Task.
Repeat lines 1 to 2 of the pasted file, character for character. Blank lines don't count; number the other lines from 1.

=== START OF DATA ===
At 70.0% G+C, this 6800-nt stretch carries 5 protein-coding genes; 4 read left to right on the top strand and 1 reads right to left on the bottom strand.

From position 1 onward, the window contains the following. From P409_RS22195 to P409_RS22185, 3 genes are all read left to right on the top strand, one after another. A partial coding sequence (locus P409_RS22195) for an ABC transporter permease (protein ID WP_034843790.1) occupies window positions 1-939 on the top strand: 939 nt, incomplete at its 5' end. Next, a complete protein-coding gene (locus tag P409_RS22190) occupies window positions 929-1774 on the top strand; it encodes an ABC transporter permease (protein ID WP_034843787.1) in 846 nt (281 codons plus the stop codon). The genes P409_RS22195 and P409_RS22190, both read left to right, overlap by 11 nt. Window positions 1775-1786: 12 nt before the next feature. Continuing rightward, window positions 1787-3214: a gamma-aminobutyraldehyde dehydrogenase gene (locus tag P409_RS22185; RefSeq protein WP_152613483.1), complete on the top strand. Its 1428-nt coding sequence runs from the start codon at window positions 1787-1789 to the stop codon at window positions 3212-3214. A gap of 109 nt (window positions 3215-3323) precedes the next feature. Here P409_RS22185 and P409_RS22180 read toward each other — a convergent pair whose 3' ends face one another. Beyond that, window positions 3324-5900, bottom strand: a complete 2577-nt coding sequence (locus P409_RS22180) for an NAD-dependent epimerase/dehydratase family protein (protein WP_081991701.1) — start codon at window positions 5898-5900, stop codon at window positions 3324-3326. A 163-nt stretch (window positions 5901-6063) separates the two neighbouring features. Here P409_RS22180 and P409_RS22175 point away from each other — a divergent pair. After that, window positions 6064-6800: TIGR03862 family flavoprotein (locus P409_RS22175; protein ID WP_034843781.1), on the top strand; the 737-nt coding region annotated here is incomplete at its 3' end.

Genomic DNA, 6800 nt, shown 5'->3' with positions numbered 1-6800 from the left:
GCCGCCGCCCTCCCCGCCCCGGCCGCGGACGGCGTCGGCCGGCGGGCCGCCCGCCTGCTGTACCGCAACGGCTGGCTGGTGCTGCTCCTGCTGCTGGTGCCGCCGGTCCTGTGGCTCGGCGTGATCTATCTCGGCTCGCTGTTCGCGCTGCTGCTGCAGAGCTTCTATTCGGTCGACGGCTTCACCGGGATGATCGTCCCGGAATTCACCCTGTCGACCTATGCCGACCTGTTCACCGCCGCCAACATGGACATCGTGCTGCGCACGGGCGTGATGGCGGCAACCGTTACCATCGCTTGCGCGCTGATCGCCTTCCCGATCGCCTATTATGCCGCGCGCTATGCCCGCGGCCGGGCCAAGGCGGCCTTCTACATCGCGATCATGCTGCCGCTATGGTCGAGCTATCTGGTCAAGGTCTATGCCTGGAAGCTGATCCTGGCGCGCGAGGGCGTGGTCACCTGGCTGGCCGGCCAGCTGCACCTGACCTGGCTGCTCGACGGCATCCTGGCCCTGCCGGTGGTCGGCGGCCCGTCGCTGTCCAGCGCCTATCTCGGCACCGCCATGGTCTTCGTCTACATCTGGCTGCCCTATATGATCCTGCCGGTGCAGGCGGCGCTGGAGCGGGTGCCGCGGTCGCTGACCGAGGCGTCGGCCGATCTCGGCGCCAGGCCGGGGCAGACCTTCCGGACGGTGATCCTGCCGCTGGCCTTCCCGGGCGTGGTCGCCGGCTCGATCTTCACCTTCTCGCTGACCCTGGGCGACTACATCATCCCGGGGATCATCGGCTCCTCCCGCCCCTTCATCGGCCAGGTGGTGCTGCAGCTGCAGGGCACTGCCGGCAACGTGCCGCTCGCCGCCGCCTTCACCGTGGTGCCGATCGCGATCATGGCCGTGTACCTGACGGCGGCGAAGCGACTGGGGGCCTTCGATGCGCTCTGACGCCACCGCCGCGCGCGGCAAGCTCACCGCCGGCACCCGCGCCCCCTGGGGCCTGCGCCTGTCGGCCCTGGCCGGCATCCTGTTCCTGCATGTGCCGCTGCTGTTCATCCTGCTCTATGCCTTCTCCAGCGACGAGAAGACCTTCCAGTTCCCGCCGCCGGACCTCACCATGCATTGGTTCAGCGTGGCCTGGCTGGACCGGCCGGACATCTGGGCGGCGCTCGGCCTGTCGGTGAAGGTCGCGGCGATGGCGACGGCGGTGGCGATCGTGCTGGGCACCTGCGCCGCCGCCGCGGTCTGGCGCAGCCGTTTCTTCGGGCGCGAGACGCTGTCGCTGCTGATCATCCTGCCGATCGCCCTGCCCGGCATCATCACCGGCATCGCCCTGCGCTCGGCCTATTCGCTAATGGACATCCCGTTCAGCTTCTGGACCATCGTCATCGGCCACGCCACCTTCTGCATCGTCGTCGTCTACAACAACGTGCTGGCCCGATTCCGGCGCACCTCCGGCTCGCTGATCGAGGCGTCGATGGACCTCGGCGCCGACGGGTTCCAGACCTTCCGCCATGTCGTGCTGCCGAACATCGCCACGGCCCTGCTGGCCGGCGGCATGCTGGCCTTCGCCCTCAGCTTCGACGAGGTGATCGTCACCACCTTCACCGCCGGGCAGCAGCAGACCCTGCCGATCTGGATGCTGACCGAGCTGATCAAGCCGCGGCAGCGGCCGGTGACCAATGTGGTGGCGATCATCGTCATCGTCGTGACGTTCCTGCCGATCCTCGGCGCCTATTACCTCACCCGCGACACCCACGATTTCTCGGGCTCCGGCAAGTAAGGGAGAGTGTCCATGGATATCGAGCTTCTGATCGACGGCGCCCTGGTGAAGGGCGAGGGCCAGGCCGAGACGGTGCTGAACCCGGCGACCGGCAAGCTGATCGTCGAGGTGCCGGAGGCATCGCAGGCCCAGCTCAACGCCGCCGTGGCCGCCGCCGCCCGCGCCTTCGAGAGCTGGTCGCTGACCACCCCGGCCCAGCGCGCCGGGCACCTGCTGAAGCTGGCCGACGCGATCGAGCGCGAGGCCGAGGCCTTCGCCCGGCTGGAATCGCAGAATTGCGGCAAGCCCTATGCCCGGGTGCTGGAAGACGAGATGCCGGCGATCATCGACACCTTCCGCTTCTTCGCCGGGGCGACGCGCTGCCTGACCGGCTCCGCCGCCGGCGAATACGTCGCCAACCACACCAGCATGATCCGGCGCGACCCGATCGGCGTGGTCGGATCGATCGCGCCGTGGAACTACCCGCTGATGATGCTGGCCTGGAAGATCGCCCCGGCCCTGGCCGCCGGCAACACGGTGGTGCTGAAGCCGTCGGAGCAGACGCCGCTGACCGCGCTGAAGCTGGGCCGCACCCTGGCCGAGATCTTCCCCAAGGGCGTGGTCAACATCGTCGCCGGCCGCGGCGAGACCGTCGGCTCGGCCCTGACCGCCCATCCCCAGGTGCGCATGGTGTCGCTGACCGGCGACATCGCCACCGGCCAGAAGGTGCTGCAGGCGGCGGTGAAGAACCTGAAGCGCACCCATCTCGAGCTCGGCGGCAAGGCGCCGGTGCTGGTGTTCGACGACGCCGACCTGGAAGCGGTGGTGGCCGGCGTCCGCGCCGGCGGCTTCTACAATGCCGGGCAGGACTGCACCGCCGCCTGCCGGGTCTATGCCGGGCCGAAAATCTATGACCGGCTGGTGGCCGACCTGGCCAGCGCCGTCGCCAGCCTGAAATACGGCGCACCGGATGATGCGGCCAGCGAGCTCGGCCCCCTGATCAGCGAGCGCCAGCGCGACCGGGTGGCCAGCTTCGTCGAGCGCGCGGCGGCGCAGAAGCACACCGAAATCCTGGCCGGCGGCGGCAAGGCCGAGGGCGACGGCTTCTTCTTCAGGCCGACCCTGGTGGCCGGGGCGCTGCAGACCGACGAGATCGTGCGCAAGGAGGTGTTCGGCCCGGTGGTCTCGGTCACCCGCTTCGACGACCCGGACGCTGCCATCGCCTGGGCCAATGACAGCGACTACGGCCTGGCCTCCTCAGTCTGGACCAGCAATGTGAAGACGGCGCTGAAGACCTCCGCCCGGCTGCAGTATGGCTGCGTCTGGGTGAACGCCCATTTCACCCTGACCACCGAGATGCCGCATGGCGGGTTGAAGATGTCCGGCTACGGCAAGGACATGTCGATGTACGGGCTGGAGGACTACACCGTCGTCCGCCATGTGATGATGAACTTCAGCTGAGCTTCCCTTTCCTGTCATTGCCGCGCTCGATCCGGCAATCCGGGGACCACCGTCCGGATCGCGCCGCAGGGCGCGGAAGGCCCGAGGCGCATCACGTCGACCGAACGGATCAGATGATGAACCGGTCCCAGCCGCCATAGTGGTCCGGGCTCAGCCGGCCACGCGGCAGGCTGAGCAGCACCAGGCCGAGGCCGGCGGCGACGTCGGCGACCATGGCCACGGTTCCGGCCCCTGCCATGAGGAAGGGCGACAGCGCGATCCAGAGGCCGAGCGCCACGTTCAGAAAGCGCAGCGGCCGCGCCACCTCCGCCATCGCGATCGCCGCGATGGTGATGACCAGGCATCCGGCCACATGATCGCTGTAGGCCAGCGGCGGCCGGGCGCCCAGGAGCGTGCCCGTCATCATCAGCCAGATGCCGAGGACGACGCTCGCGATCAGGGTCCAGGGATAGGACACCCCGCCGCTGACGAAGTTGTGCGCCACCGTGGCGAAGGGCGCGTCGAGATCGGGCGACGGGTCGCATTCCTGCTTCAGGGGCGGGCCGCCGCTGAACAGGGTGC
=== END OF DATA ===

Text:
At 70.0% G+C, this 6800-nt stretch carries 5 protein-coding genes; 4 read left to right on the top strand and 1 reads right to left on the bottom strand.

From position 1 onward, the window contains the following. From P409_RS22195 to P409_RS22185, 3 genes are all read left to right on the top strand, one after another. A partial coding sequence (locus P409_RS22195) for an ABC transporter permease (protein ID WP_034843790.1) occupies window positions 1-939 on the top strand: 939 nt, incomplete at its 5' end. Next, a complete protein-coding gene (locus tag P409_RS22190) occupies window positions 929-1774 on the top strand; it encodes an ABC transporter permease (protein ID WP_034843787.1) in 846 nt (281 codons plus the stop codon). The genes P409_RS22195 and P409_RS22190, both read left to right, overlap by 11 nt. Window positions 1775-1786: 12 nt before the next feature. Continuing rightward, window positions 1787-3214: a gamma-aminobutyraldehyde dehydrogenase gene (locus tag P409_RS22185; RefSeq protein WP_152613483.1), complete on the top strand. Its 1428-nt coding sequence runs from the start codon at window positions 1787-1789 to the stop codon at window positions 3212-3214. A gap of 109 nt (window positions 3215-3323) precedes the next feature. Here P409_RS22185 and P409_RS22180 read toward each other — a convergent pair whose 3' ends face one another. Beyond that, window positions 3324-5900, bottom strand: a complete 2577-nt coding sequence (locus P409_RS22180) for an NAD-dependent epimerase/dehydratase family protein (protein WP_081991701.1) — start codon at window positions 5898-5900, stop codon at window positions 3324-3326. A 163-nt stretch (window positions 5901-6063) separates the two neighbouring features. Here P409_RS22180 and P409_RS22175 point away from each other — a divergent pair. After that, window positions 6064-6800: TIGR03862 family flavoprotein (locus P409_RS22175; protein ID WP_034843781.1), on the top strand; the 737-nt coding region annotated here is incomplete at its 3' end.